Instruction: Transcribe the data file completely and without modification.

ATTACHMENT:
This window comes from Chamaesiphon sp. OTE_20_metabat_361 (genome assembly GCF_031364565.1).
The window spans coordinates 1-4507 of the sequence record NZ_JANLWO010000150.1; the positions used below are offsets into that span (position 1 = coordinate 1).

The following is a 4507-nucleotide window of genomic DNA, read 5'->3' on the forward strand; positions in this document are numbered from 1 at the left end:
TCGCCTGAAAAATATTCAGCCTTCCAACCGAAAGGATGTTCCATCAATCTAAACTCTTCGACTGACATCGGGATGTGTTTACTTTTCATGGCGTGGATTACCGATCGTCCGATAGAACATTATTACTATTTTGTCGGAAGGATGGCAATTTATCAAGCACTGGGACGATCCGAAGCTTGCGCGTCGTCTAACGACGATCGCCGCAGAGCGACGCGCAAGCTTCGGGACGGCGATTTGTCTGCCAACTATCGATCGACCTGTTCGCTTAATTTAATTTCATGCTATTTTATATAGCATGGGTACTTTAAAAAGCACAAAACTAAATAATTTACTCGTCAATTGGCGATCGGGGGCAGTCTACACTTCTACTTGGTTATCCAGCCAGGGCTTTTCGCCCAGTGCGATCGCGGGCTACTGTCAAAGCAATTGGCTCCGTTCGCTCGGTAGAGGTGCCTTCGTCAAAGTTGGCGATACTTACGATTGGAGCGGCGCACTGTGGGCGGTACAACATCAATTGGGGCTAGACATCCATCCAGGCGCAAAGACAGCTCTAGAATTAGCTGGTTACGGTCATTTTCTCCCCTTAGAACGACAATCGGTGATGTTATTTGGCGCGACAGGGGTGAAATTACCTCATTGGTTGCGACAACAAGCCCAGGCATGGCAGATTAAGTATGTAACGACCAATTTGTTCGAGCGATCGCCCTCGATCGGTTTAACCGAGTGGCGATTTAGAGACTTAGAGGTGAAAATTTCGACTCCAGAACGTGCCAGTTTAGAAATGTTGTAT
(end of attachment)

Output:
This window comes from Chamaesiphon sp. OTE_20_metabat_361 (genome assembly GCF_031364565.1).
The window spans coordinates 1-4507 of the sequence record NZ_JANLWO010000150.1; the positions used below are offsets into that span (position 1 = coordinate 1).

The following is a 4507-nucleotide window of genomic DNA, read 5'->3' on the forward strand; positions in this document are numbered from 1 at the left end:
TCGCCTGAAAAATATTCAGCCTTCCAACCGAAAGGATGTTCCATCAATCTAAACTCTTCGACTGACATCGGGATGTGTTTACTTTTCATGGCGTGGATTACCGATCGTCCGATAGAACATTATTACTATTTTGTCGGAAGGATGGCAATTTATCAAGCACTGGGACGATCCGAAGCTTGCGCGTCGTCTAACGACGATCGCCGCAGAGCGACGCGCAAGCTTCGGGACGGCGATTTGTCTGCCAACTATCGATCGACCTGTTCGCTTAATTTAATTTCATGCTATTTTATATAGCATGGGTACTTTAAAAAGCACAAAACTAAATAATTTACTCGTCAATTGGCGATCGGGGGCAGTCTACACTTCTACTTGGTTATCCAGCCAGGGCTTTTCGCCCAGTGCGATCGCGGGCTACTGTCAAAGCAATTGGCTCCGTTCGCTCGGTAGAGGTGCCTTCGTCAAAGTTGGCGATACTTACGATTGGAGCGGCGCACTGTGGGCGGTACAACATCAATTGGGGCTAGACATCCATCCAGGCGCAAAGACAGCTCTAGAATTAGCTGGTTACGGTCATTTTCTCCCCTTAGAACGACAATCGGTGATGTTATTTGGCGCGACAGGGGTGAAATTACCTCATTGGTTGCGACAACAAGCCCAGGCATGGCAGATTAAGTATGTAACGACCAATTTGTTCGAGCGATCGCCCTCGATCGGTTTAACCGAGTGGCGATTTAGAGACTTAGAGGTGAAAATTTCGACTCCAGAACGTGCCAGTTTAGAAATGTTGTAT